The problem nowadays is reduced manpower (both career and volunteer). Do you really want to dedicate "training" time to do hose testing? Although you can use regular centrifugal pumpers for testing, none of the pump manufacturers recommend it, and can void warranty if damage occurs. Decent amount of injuries also using fire appartus pumps. If you have a small pump designed for testing, it takes forever for a full compliment of hose to reach test psi. Finally, documentation must be properly completed. IMO, if you have the money, far easier to have it out-sourced. Not much different then vehicle inspections, SCBA, & ladder testing, etc.
01-13-2011, 10:41 AM #15
It's actually in our department bylaws that members must attend one of two hose testing sessions each year. The gung-ho among us (and most of the leaders) attend both.
We usually break it down to the big stuff one time, the small stuff the other.
Years ago we had 2000' of 2.5", then 3", on a supply truck to provide a water supply in the hamlet (no hydrants, but a mill pond in the middle). Since it seems like everybody has 1000' of LDH on board these days, we got rid of that and now just have the 1000' of LDH we carry to worry about.
That 2000' feet was usually the core of one test session.Opinions my own. Standard disclaimers apply.
Everyone goes home. Safety begins with you.
01-13-2011, 11:27 AM #16
Paid .22 per foot through Waterway. FailSafe is another company that does it.
Used to do it ourselves, on a few nights. Now, company comes in and gets it all done/recorded/etc in a few hours.
As stated above, the benefit of using up guys available time and training time outweighs the cost for us."This thread is being closed as it is off-topic and not related to the fire industry." - Isn't that what the Off Duty forum was for?
01-13-2011, 12:02 PM #17
- Join Date
- Dec 1999
I don't know of any departments in this area, Career or POC, who don't do it themselves. We're fourtunate to have the time and manpower to knock it out in about 2 weeks. We just do a few hours day. One truck at a time. We keep about an 80% backup. We put some hose on the ground. Plus, it keeps everyone complaining about one thing for a little while. No one enjoys it but it has to be done. Knock on wood, we haven't had any injuries despite some people acting immature. I'm getting better.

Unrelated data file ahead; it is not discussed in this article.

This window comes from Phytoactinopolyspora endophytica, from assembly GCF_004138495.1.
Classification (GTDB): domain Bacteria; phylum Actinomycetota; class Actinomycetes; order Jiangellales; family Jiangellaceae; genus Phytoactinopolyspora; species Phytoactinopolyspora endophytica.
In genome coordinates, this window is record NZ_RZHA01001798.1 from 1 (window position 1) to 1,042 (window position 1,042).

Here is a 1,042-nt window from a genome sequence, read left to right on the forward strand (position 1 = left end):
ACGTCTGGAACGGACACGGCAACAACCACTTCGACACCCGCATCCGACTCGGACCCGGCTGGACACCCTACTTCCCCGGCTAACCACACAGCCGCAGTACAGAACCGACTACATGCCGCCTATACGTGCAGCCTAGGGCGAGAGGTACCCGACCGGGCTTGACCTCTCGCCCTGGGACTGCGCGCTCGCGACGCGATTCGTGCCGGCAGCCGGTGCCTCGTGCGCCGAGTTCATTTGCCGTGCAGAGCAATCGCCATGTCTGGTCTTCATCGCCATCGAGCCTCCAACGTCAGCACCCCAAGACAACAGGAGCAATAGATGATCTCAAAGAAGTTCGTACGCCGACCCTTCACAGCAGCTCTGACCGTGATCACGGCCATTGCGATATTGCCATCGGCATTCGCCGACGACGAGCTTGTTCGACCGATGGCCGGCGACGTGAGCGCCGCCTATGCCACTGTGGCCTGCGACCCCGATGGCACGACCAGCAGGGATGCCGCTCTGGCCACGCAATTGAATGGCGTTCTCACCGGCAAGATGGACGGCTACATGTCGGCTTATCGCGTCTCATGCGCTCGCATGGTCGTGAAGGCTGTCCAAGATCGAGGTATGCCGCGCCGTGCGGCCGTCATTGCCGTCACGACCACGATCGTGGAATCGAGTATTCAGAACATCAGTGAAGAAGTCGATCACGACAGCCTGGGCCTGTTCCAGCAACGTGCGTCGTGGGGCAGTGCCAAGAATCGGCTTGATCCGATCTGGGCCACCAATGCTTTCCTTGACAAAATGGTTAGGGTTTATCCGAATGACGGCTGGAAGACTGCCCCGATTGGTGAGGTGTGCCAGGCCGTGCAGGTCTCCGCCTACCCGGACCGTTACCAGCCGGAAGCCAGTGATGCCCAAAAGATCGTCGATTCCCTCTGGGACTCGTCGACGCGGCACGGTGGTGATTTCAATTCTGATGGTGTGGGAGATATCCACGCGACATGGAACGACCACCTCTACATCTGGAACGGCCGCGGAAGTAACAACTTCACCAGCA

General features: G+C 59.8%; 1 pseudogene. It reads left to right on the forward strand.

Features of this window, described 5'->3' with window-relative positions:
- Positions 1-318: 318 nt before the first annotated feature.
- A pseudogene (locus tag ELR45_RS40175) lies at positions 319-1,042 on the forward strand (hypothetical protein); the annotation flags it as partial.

01-13-2011, 12:08 PM #18
- Join Date
- May 2006
- Bryn Athyn, Pa.
I used to resist the idea of outsourcing testing, believing that in addition to saving money, it had good training value as well. However, after several years of it being shunted aside for other training needs, the decision was made to go to Waterways. They came in, stripped the hose beds (one engine at a time, of course), tested all of the hose and ladders, repacked the hose (parade pack, no less) and were gone by 1400. Last year was the second year for doing it, and I have become a believer.
Last year we also, for the first time, had our pumps tested by Supplee Bros. We had done that in-house, too, and that had also gotten by us.
There is definitely value in having a disinterested party doing your required testing.
01-13-2011, 06:23 PM #19
A question for all of those doing it in house: Are you using a hose tester , or using the engines firefighting pump?
We were told that using the engine's pump was not a safe practice that could cause damage to the pump due to the high pressure required to test hose.
01-14-2011, 09:10 AM #20
- Join Date
- Jun 2002
- Glenn Dale Md, Heart of the P.G. County Fire Belt....
We do our own in House. And, we test at 300 PSI. If there is a problem with your pump at 300 PSI, have your next pump built by a different manufacturer. One thing that I'd recommend to the "Do it Yourself" folks - Have a piece of metal cut to the exact size of the inside of the Female coupling, and drill a 1/4 inch hole in the center. use this inside the first coupling off the discharge to limit the amount of water that will flow if there is a burst section of hose........Never use Force! Get a Bigger Hammer.